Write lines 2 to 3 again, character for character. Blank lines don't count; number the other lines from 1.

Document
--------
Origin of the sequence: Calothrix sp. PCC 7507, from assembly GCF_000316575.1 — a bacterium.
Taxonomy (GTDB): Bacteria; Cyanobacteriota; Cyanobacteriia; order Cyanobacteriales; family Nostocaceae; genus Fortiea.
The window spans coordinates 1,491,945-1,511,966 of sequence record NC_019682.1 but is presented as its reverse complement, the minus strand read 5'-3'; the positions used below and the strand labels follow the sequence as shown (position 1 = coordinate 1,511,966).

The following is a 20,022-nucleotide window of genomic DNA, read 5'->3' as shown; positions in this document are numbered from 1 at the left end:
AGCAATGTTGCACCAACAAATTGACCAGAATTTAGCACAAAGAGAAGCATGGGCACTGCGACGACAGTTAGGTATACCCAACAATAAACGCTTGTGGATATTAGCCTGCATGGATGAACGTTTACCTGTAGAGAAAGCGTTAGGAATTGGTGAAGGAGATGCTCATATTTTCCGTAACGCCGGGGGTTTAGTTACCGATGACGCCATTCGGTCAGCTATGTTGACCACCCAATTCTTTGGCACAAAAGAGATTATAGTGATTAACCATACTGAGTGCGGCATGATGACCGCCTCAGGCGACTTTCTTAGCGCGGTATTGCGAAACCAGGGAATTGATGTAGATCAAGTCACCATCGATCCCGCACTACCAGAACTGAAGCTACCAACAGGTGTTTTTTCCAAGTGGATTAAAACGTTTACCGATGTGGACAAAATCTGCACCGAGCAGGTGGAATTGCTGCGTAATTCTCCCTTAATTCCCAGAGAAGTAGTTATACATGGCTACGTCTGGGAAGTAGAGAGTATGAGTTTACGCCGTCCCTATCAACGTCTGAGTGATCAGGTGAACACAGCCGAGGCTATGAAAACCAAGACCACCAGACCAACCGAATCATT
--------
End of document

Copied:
Taxonomy (GTDB): Bacteria; Cyanobacteriota; Cyanobacteriia; order Cyanobacteriales; family Nostocaceae; genus Fortiea.
The window spans coordinates 1,491,945-1,511,966 of sequence record NC_019682.1 but is presented as its reverse complement, the minus strand read 5'-3'; the positions used below and the strand labels follow the sequence as shown (position 1 = coordinate 1,511,966).